Bemersyde Trophy Celebrates Tweed's biggest salmon
The winners of the annual Bemersyde Trophy, which honours the largest salmon landed on a fly on the River Tweed have been announced: Jonathan Murray from Ballymena is the overall winner, and Aberdeen University student, Samuel Ackroyd the junior winner.
Jonathan Murray’s fish weighed 34lb and was caught on a Calvin shrimp cone head in the Black Strand pool at Fairnilee on 18 November. Mr Murray normally fishes on the Kells in County Meath but has fished all over the world, including in Cuba, the Seychelles and Russia, where he once landed a 35lb fish.
Junior winner Samuel Ackroyd caught his salmon on a Red Francis fly in the Boat Pool at Bemersyde Estate on 5 October, 2019. Mr Ackroyd started fishing trout rivers when he was around seven years old and moved onto salmon in 2013.
A celebration of the winners’ efforts hosted by Lord and Lady Haig at Bemersyde House has been postponed until fishing on the Tweed in Scotland is permitted again.
Bemersyde ghillie, Ian Farr said, “Congratulations go to Jonathan Murray and Samuel Ackroyd on their award. We look forward to celebrating their achievements when everyone is allowed to move freely around the country again. People are very keen to resume fishing in Scotland again; after all, it is the ideal hobby for maintaining a two-metre distance from others.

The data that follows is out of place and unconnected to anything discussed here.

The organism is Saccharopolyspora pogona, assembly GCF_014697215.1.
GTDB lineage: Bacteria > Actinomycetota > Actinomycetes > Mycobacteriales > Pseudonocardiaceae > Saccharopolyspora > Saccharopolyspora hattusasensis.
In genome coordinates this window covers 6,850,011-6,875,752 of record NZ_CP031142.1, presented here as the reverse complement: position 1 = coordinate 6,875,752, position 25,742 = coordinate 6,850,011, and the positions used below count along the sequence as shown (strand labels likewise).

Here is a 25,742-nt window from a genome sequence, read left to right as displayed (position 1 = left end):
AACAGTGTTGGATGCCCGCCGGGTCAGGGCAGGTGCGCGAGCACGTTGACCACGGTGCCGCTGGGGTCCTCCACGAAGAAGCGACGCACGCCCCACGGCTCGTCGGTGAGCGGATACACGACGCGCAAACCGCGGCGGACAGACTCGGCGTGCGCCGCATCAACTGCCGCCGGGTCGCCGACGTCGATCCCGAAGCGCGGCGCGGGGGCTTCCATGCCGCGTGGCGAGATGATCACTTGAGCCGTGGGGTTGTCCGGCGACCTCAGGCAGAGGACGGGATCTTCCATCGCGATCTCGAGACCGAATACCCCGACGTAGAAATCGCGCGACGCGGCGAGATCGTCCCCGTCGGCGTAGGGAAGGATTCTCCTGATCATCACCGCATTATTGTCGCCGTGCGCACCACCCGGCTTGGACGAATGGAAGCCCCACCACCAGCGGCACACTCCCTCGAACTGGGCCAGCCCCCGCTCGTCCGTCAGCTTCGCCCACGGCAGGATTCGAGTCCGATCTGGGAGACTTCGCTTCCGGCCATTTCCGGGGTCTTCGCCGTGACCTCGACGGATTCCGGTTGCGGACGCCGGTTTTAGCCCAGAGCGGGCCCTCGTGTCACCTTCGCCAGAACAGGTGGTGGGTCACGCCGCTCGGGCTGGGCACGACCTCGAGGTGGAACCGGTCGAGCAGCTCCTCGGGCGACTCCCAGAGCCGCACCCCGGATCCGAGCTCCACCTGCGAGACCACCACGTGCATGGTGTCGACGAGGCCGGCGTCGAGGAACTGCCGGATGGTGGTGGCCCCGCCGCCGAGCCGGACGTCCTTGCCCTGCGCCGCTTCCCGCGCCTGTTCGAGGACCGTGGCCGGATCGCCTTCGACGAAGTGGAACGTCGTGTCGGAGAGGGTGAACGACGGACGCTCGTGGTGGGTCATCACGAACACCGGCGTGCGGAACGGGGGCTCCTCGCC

“2019 was a better year than 2018, with nearly 90 fish caught on the Bemersyde Beat, although we should be seeing over 200 fish. The late-running fish didn’t come, but there appear to be quite a few smolts being caught in the trap at Galashiels, so there is hope for the seasons to come.”
Winner of this year’s Bemersyde trophy, Jonathan Murray said, “I’m delighted, privileged and humbled to have been awarded such a prize. I’m a very lucky man: it was the fish of a lifetime.
“It was six years to the day that I fished the same pool and a big fish took. I threw everything at it, but it wouldn’t look at it. This time, the pool was full of fish and I tried five or six times with different depths. When the fish took, I knew I was into something big. I landed it thirty minutes later on the third attempt. I was about to take a photo when my phone fell in the water! Luckily, it landed on the fish so I was still able to take photos and measure it as best as I could.
“I try to fish somewhere new every year, but I do love fishing on the Tweed as it’s so peaceful.”Winner of the Bemersyde junior trophy, Samuel Ackroyd said, “It was an overcast, average day. We were in the boat pool just before lunch and I went for a few casts on the other side. On the fourth or fifth cast I had a tug but there was nothing there. On the very next cast, however, the fish took.
“It was a bit of an ugly looking fish – almost prehistoric – very dark and with a prominent kype. I was pleasantly surprised because it didn’t come to the surface until I landed it but I knew when I was playing it that it felt different. I’ve never caught anything like it before as I tend to catch light, clean fish in the spring and summer. It’s good fun.”